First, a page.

Beth Roxland, J.D., M. Bioethics, is an experienced attorney and ethicist who has worked in a wide range of areas including law, government, academia, and the corporate world. She is the principal in a consultancy practice, Roxland Consultants, Ltd., which is a leader in the field of policy and strategic advising on issues related to health, medicine and clinical research. She presented “Do We Have the Right to Try? The Movement, the Law and the Societal Impact” at the Omaha Science Café on Tuesday at the Slowdown, 729 N. 14th St.. The presentation was held in conjunction with the Nebraska Science Festival, a nearly month-long event that tries to make science more interesting to the public.

“Right to Try” laws have been enacted in 41 states and at the federal level. Nebraska enacted a version in 2018, becoming the 40th state to approve such a law. Like in other states and at the federal level, the Right to Try law was intended to provide an alternative way for patients with life-threatening diseases who have failed approved treatments and those offered in clinical trials to have additional options to elect certain unapproved interventions.

Although the laws are titled “Right to Try,” in reality, it is simply a right to ask for such access, and provides no legal mandates or guarantees that it will happen.

Here are four sound bites from Roxland and a background news release on her presentation at the Omaha Science Cafe:

On what the Right to Try Act means to patients


“The right to try law generally means if they are the patient or that their loved ones or the people around them have an illness who have no other options or may have other options who are seeking experimental medications – drugs in development – may be able to access that drug that’s in development without going into a clinical trial.”

On how people should scrutinize new treatments being offered outside the realm of proven medical science (e.g. Stem Cell Clinics)


“If the patient is exploring new stem cell clinics and new stem cell options, I would encourage them to check with their state medical board, state licensure board, look at whether the doctor or the clinician that’s providing the treatments has been trained to do such things.”

On how people should check out advertised products that are outside the realm of proven medical science


“We don’t think about medicine as being a marketed product. We should start thinking about the information being presented and scrutinize that information as if it was a marketed product.”

On the importance of clinical trials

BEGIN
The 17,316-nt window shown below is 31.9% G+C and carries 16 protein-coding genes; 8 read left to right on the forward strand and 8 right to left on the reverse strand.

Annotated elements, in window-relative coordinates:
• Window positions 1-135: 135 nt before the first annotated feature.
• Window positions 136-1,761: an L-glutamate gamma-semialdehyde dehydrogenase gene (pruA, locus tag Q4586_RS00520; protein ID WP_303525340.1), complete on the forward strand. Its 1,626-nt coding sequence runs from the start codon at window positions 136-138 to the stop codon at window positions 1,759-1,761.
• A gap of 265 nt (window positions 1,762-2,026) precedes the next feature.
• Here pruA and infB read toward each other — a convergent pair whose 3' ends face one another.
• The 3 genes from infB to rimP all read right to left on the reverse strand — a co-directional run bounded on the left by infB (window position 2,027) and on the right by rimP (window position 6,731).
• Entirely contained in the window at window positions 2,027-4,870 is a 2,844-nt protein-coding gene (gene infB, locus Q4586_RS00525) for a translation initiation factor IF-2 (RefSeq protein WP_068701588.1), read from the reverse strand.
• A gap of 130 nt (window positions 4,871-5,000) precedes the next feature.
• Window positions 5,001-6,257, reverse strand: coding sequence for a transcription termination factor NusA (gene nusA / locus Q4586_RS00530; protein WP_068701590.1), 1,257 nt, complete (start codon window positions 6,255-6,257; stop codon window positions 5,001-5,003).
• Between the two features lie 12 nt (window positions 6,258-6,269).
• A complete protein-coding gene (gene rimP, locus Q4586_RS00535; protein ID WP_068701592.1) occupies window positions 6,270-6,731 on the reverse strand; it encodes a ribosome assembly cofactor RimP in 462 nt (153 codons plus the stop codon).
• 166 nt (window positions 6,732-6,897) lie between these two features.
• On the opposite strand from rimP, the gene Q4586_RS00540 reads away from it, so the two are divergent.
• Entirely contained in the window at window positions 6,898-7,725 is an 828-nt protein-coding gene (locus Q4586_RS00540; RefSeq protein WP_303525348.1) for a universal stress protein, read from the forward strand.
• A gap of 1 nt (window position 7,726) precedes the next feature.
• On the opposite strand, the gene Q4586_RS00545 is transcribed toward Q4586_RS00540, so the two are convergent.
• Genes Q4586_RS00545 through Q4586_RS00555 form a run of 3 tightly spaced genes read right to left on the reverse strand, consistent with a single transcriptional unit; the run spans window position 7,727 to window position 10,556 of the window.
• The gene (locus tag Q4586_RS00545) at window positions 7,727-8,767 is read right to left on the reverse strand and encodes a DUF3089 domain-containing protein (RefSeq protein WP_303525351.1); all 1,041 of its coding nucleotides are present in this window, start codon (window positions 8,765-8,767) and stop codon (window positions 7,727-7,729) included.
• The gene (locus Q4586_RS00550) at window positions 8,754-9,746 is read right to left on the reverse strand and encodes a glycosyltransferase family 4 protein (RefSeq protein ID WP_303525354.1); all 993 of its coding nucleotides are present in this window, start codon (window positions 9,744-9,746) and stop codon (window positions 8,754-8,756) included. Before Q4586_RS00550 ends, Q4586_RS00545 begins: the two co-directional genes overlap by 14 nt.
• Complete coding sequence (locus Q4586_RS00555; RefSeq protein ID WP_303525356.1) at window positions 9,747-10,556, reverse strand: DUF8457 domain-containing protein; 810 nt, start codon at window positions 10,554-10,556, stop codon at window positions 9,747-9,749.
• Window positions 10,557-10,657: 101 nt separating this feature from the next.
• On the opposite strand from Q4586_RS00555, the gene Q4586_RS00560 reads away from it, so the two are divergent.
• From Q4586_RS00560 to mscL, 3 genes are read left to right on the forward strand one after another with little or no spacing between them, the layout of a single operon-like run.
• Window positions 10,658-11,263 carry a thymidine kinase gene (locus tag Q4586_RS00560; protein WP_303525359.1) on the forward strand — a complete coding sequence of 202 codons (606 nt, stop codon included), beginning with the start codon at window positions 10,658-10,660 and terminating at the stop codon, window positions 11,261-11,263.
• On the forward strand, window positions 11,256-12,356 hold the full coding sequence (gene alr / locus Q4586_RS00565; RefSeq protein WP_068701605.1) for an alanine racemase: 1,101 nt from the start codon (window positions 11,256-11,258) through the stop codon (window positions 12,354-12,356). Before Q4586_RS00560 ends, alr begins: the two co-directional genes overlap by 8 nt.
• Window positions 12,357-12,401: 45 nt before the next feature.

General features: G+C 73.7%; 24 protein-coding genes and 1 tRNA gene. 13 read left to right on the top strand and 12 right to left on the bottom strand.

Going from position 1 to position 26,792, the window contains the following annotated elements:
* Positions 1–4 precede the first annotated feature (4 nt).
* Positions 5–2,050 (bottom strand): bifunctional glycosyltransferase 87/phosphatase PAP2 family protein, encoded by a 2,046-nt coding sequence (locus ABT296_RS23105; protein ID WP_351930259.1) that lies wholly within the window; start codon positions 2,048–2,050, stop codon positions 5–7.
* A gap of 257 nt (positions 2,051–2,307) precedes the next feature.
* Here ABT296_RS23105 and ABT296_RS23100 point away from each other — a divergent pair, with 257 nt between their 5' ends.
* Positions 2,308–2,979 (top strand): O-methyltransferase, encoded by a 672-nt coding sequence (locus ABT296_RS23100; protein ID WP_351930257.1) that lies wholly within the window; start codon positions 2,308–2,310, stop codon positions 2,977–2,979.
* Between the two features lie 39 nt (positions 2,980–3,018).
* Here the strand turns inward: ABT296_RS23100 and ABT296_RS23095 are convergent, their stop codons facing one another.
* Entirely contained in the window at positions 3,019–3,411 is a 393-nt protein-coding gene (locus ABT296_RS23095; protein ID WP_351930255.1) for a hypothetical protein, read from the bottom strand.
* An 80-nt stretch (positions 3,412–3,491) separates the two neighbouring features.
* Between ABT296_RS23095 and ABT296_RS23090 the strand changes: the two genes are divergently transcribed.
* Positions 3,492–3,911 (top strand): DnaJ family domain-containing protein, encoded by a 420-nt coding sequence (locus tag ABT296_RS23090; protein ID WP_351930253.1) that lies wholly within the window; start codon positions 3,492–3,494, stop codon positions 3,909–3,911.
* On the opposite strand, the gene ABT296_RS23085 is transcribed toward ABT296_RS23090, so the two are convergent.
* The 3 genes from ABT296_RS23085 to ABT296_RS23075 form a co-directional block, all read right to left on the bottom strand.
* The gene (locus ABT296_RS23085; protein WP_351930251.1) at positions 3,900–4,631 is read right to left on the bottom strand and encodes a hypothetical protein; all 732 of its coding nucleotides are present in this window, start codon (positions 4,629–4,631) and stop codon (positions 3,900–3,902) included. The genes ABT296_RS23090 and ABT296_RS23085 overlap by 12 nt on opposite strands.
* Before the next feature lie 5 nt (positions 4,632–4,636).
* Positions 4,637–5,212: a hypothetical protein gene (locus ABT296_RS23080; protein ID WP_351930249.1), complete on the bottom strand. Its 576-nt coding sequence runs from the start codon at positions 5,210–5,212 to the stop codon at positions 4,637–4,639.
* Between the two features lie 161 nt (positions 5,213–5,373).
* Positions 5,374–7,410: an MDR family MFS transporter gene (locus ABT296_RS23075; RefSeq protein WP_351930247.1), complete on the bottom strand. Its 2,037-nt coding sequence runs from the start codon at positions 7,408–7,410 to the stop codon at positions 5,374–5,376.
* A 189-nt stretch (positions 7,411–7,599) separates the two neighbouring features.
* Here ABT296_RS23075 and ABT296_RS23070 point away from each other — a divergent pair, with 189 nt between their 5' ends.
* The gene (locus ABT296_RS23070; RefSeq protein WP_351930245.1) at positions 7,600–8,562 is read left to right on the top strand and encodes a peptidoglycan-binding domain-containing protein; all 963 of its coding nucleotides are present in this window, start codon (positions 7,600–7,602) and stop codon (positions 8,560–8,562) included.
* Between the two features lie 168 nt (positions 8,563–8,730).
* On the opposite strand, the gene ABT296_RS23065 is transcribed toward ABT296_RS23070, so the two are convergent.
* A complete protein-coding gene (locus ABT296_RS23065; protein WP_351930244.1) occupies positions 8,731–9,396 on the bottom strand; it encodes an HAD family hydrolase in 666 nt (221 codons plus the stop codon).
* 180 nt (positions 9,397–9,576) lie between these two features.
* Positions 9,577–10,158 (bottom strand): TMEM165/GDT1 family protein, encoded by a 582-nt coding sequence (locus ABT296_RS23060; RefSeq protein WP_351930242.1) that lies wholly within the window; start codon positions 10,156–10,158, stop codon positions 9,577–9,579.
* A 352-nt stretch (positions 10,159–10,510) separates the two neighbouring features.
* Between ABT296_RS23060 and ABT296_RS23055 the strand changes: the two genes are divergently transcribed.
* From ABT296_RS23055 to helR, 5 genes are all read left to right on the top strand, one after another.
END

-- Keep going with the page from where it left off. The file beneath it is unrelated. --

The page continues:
“The whole idea of clinical trials is actually to gather enough data that people can make informed decision on. There are a lot of people who don’t have the financial wherewithal to even enter a clinical trial if that clinical trial is not located nearby.”

About Beth Roxland, J.D., M.Bioethics

Roxland is a seasoned attorney and bioethicist with multifaceted experience across industry, law, government and academia. She is a senior consultant advising law firms, life science and biomedical entities, and professional associations on issues involving cutting-edge medical and scientific endeavors and formulating practical solutions to complex legal, ethical, operational and PR challenges. Previously, she served as Johnson & Johnson’s bioethics and strategy leader. Roxland also served as executive director of the New York State Task Force on Life and the Law, as well as the special advisor to the Commissioner of Health on Stem Cell Research Ethics in New York. In addition, Roxland was senior litigation associate at Simpson Thacher and Bartlett LLP, and a federal judicial law clerk in the Southern District of New York. Roxland graduated from Columbia University with a bachelor’s degree in biology and received a joint J.D. and master’s degree in bioethics magna cum laude from the University of Pennsylvania. She is a frequent public speaker, author and serves on several academic and research oversight boards.

About Nebraska Coalition for Lifesaving Cures

The Nebraska Coalition for Lifesaving Cures is an organization that believes stem cell research, therapies or cures that are permitted by federal law should be allowed in Nebraska. NCLC promotes, supports and advocates research to advance our quality of life and our economy.

About the Nebraska Science Festival

Presented by the University of Nebraska Medical Center, the Nebraska Science Festival is a collaboration of organizations and individuals interested in the advancement of science literacy. In addition to UNMC, other sponsors, included the Nebraska Coalition for Lifesaving Cures, Metro Credit Union, NEST 529 College Savings, Metropolitan Community College and media sponsors KETV and the Omaha World-Herald.

About NCLC Science Cafés

Science Cafés involve a face-to-face conversation with a scientist about current science topics. They are open to everyone (21 and older) and take place in casual settings like pubs and coffeehouses. Each meeting is organized around an interesting topic of conversation. A scientist gives a brief presentation followed by a Q-and-A period.